[JURIST] The US Supreme Court [official website] heard oral arguments [day call, PDF] in two cases on Tuesday. In Hall v. US [transcript, PDF; JURIST report], the justices heard arguments on a conflict between tax law and bankruptcy procedures, regarding the sale of family farms under Chapter 12 of the Bankruptcy Code [text]. The Hall family, after filing bankruptcy for their farm, found a purchaser who paid more than the value of their debt. As a result, they incurred a significant capital gains tax of $29,000, which would typically go to the IRS, but a recent provision [11 USC §§ 1222(a)(2)(A)] to Chapter 12 deems government interests as an unsecured creditor on the Chapter 12 estate, to be wiped away in the bankruptcy. The Halls’ attorney argued for this reading of the new provision, as well as referring to the legislative history of the law, which was intended to aid farmers going through bankruptcy by protecting them from the capital gains tax. The Solicitor General argued that the tax was a post-bankruptcy gain and thus not affected by the Chapter 12 statute, as well as being a debt created by the debtor, rather than the estate in bankruptcy. Justice Elena Kagan commented on the dichotomy between Congess’ intent to help farmers and the IRS proposed theory of what the law means: “But there’s every reason to think, Mr. Shah, that what Congress was worried about here was cases in which the bankruptcy plan would not be approved at all because there were very high capital gains taxes that would result from a sale; and that that was the problem that everybody was focused on, was making sure that farmers could take advantage of section 12. So it’s a little bit odd—it’s actually more than a little bit odd. It’s a lot odd to read the statutes to apply not in that context, but only as to people who have somehow managed to sell their property, you know, 18 months before going into bankruptcy.”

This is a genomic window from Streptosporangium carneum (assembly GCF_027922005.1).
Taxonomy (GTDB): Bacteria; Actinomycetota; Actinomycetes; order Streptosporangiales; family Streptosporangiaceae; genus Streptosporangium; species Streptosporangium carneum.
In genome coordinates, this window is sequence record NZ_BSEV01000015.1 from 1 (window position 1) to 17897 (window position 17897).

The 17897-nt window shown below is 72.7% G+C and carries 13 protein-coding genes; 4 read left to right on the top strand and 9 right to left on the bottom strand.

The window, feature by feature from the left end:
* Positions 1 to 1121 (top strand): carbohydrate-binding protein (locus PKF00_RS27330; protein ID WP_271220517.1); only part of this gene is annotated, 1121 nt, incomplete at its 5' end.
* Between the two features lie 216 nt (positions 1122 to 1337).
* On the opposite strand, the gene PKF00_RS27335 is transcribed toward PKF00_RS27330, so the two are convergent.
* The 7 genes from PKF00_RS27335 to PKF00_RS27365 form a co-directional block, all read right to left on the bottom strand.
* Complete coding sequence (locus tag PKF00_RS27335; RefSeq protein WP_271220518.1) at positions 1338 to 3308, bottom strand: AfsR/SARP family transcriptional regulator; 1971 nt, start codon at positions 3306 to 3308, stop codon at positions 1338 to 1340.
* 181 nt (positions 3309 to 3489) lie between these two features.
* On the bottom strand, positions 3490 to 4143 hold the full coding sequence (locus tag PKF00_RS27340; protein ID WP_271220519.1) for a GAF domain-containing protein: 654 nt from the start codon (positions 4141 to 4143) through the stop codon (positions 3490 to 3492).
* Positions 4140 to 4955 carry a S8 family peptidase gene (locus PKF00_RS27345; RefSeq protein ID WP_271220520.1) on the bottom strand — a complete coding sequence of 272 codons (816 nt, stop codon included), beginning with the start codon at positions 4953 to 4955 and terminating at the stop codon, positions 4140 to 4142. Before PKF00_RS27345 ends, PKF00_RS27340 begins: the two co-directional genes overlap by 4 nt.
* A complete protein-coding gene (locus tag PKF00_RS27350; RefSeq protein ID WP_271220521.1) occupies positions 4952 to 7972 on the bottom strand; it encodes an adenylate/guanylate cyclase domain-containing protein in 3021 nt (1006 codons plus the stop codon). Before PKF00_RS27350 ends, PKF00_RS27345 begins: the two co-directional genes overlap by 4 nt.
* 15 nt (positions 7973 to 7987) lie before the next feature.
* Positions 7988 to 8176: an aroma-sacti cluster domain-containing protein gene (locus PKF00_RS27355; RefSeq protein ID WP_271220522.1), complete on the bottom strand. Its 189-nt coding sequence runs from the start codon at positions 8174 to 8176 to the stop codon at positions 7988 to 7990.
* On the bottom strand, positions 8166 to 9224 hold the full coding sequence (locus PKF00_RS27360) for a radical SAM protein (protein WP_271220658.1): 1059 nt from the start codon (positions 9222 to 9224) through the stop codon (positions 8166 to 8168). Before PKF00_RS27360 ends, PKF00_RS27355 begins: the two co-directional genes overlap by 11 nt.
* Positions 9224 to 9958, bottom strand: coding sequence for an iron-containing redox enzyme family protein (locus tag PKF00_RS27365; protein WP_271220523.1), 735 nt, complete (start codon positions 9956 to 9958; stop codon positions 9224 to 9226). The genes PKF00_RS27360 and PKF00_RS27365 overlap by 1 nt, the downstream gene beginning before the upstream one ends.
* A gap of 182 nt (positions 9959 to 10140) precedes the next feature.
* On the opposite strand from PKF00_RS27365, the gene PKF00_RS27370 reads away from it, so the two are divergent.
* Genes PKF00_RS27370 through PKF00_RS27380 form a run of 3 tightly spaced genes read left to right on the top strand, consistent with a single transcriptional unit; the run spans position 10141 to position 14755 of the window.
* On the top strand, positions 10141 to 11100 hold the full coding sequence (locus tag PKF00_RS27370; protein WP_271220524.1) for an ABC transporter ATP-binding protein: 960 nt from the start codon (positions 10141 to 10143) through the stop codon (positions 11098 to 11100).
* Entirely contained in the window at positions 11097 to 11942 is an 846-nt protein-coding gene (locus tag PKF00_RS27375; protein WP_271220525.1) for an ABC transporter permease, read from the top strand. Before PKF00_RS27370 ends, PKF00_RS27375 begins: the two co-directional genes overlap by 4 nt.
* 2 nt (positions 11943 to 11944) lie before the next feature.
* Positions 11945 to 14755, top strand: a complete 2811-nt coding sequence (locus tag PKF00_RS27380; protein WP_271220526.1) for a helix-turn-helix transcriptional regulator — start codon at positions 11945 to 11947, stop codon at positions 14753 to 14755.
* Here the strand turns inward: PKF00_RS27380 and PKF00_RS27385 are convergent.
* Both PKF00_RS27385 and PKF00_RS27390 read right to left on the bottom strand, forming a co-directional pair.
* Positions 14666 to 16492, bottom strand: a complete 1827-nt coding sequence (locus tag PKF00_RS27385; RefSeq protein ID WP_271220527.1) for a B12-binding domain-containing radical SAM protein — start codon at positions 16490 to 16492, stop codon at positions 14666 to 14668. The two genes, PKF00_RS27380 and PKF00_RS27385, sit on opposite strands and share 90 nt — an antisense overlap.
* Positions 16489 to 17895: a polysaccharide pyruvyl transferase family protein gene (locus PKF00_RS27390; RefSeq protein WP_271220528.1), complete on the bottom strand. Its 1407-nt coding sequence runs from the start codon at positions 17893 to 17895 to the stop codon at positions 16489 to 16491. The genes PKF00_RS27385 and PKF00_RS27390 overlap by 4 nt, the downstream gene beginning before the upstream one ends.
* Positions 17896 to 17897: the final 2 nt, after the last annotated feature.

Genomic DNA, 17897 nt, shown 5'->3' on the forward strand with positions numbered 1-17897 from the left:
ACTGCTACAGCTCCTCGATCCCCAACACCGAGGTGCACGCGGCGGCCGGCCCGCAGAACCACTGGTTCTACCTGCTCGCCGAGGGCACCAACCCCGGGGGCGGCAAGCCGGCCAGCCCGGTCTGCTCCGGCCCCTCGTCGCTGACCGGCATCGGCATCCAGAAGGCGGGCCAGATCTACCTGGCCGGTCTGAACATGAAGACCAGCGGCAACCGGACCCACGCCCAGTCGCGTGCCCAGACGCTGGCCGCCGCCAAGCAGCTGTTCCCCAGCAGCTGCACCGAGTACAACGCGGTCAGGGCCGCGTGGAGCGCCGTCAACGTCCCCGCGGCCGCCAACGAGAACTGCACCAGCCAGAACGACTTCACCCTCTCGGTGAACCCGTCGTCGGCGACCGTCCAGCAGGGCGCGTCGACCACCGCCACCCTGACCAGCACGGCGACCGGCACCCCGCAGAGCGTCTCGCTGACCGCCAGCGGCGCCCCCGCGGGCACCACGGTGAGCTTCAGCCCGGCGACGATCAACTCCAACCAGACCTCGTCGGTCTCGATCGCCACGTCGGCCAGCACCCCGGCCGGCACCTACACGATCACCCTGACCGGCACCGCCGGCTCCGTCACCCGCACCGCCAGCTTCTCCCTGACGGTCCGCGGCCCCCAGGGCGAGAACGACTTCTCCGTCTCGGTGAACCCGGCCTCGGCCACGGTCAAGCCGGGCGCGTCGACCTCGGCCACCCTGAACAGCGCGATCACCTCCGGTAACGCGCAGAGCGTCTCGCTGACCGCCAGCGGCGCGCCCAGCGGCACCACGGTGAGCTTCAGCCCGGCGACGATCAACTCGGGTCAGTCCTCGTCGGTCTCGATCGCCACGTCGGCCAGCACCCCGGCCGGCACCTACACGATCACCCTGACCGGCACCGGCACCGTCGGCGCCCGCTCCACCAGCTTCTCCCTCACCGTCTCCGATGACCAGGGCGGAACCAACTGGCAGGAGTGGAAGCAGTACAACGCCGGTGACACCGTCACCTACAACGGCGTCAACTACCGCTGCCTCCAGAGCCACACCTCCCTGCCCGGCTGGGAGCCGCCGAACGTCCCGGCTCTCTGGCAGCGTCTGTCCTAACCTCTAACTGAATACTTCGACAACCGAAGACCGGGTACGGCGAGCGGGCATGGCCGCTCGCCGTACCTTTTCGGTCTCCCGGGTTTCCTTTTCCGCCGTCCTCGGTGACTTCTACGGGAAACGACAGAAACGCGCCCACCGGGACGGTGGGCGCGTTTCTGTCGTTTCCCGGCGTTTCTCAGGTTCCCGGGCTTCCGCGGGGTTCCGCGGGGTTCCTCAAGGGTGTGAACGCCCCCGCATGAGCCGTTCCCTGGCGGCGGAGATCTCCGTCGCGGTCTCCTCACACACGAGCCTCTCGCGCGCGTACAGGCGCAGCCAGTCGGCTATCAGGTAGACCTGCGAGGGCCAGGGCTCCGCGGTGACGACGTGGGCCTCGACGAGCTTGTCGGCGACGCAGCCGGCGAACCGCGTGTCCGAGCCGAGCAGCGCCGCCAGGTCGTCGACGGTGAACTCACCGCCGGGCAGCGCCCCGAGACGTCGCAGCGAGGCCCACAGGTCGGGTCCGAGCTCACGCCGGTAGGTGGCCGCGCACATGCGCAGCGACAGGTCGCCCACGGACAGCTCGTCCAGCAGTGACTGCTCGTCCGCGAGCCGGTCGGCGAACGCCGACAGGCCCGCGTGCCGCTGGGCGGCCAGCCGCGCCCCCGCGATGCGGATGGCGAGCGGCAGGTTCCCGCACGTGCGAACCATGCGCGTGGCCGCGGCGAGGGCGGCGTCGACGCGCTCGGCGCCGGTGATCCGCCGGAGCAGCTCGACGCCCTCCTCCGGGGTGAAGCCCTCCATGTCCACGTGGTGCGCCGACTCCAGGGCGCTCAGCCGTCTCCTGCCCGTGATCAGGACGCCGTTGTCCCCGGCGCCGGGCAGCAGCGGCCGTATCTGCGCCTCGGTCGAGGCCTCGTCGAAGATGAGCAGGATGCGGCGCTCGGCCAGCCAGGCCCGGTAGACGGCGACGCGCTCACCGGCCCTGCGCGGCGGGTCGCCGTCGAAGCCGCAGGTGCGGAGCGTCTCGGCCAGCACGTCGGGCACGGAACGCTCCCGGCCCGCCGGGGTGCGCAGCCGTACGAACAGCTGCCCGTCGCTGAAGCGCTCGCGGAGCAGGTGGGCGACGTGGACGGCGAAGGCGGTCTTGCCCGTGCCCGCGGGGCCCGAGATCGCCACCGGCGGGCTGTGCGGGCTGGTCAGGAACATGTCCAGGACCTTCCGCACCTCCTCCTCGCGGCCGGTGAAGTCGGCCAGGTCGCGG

In Credit Suisse Securities LLC v. Simmonds [transcript, PDF; JURIST report], the justices considered when the statute of limitations for reporting insider trading begins. The Securities Exchange Act of 1934 [§ 16(b)] states that the statute of limitations begins “more than two years after the date such [profits from insider trading] was realized.” Attorney for Vanessa Simmonds, who filed 54 complaints against Credit Suisse, which were rejected on varying grounds including statute of limitations, argued that the statute of limitations can be tolled to include the discovery of the trading or even the filing of a report about the illegal action. This view was endorsed by the Ninth Circuit’s ruling [text] that led to the Supreme Court. Petitioners argued for a strict interpretation of the law where the statute of limitations runs firmly from the date of the alleged misconduct. The Solicitor General interceded to argue a third option, that it tolls when a reasonable person should have known about the incident. Chief Justice John Roberts did not participate in the hearing of this case.